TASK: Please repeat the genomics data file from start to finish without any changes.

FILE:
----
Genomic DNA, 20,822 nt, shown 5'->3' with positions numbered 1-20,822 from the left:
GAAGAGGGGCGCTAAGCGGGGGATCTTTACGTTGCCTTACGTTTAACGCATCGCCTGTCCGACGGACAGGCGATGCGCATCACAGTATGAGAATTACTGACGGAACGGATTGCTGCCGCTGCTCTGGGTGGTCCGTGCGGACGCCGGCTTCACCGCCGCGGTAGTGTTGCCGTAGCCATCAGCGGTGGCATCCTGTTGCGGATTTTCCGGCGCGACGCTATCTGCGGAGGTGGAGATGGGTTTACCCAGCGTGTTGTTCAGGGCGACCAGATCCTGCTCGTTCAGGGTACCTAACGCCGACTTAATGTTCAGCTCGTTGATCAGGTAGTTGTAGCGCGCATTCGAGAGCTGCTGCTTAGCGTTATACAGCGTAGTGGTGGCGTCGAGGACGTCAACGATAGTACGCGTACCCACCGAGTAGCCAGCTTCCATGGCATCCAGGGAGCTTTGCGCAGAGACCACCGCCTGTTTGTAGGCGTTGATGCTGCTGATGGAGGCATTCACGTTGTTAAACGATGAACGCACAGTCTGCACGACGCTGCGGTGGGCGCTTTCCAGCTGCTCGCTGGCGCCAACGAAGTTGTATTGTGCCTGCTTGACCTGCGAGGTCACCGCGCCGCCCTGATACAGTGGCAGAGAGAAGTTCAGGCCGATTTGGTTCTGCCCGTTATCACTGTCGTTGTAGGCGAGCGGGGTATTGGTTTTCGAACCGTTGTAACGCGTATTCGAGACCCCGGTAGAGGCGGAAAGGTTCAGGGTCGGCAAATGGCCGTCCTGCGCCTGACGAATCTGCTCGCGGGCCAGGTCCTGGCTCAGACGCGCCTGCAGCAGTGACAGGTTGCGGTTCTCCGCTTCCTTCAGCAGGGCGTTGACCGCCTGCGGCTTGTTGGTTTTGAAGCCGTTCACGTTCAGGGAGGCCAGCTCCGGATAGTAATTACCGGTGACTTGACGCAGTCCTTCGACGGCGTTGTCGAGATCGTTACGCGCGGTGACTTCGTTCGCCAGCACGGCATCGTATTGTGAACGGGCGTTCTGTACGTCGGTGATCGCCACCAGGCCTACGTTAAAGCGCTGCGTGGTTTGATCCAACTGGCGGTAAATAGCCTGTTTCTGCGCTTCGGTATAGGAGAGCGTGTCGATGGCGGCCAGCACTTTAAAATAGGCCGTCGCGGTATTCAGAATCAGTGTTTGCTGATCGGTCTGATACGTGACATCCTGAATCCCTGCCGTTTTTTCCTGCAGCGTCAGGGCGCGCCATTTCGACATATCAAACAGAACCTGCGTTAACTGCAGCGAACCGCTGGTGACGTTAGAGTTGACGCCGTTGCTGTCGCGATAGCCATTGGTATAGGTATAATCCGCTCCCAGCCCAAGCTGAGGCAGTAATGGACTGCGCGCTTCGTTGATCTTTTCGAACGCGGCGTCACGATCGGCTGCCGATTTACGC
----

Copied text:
Genomic DNA, 20,822 nt, shown 5'->3' with positions numbered 1-20,822 from the left:
GAAGAGGGGCGCTAAGCGGGGGATCTTTACGTTGCCTTACGTTTAACGCATCGCCTGTCCGACGGACAGGCGATGCGCATCACAGTATGAGAATTACTGACGGAACGGATTGCTGCCGCTGCTCTGGGTGGTCCGTGCGGACGCCGGCTTCACCGCCGCGGTAGTGTTGCCGTAGCCATCAGCGGTGGCATCCTGTTGCGGATTTTCCGGCGCGACGCTATCTGCGGAGGTGGAGATGGGTTTACCCAGCGTGTTGTTCAGGGCGACCAGATCCTGCTCGTTCAGGGTACCTAACGCCGACTTAATGTTCAGCTCGTTGATCAGGTAGTTGTAGCGCGCATTCGAGAGCTGCTGCTTAGCGTTATACAGCGTAGTGGTGGCGTCGAGGACGTCAACGATAGTACGCGTACCCACCGAGTAGCCAGCTTCCATGGCATCCAGGGAGCTTTGCGCAGAGACCACCGCCTGTTTGTAGGCGTTGATGCTGCTGATGGAGGCATTCACGTTGTTAAACGATGAACGCACAGTCTGCACGACGCTGCGGTGGGCGCTTTCCAGCTGCTCGCTGGCGCCAACGAAGTTGTATTGTGCCTGCTTGACCTGCGAGGTCACCGCGCCGCCCTGATACAGTGGCAGAGAGAAGTTCAGGCCGATTTGGTTCTGCCCGTTATCACTGTCGTTGTAGGCGAGCGGGGTATTGGTTTTCGAACCGTTGTAACGCGTATTCGAGACCCCGGTAGAGGCGGAAAGGTTCAGGGTCGGCAAATGGCCGTCCTGCGCCTGACGAATCTGCTCGCGGGCCAGGTCCTGGCTCAGACGCGCCTGCAGCAGTGACAGGTTGCGGTTCTCCGCTTCCTTCAGCAGGGCGTTGACCGCCTGCGGCTTGTTGGTTTTGAAGCCGTTCACGTTCAGGGAGGCCAGCTCCGGATAGTAATTACCGGTGACTTGACGCAGTCCTTCGACGGCGTTGTCGAGATCGTTACGCGCGGTGACTTCGTTCGCCAGCACGGCATCGTATTGTGAACGGGCGTTCTGTACGTCGGTGATCGCCACCAGGCCTACGTTAAAGCGCTGCGTGGTTTGATCCAACTGGCGGTAAATAGCCTGTTTCTGCGCTTCGGTATAGGAGAGCGTGTCGATGGCGGCCAGCACTTTAAAATAGGCCGTCGCGGTATTCAGAATCAGTGTTTGCTGATCGGTCTGATACGTGACATCCTGAATCCCTGCCGTTTTTTCCTGCAGCGTCAGGGCGCGCCATTTCGACATATCAAACAGAACCTGCGTTAACTGCAGCGAACCGCTGGTGACGTTAGAGTTGACGCCGTTGCTGTCGCGATAGCCATTGGTATAGGTATAATCCGCTCCCAGCCCAAGCTGAGGCAGTAATGGACTGCGCGCTTCGTTGATCTTTTCGAACGCGGCGTCACGATCGGCTGCCGATTTACGC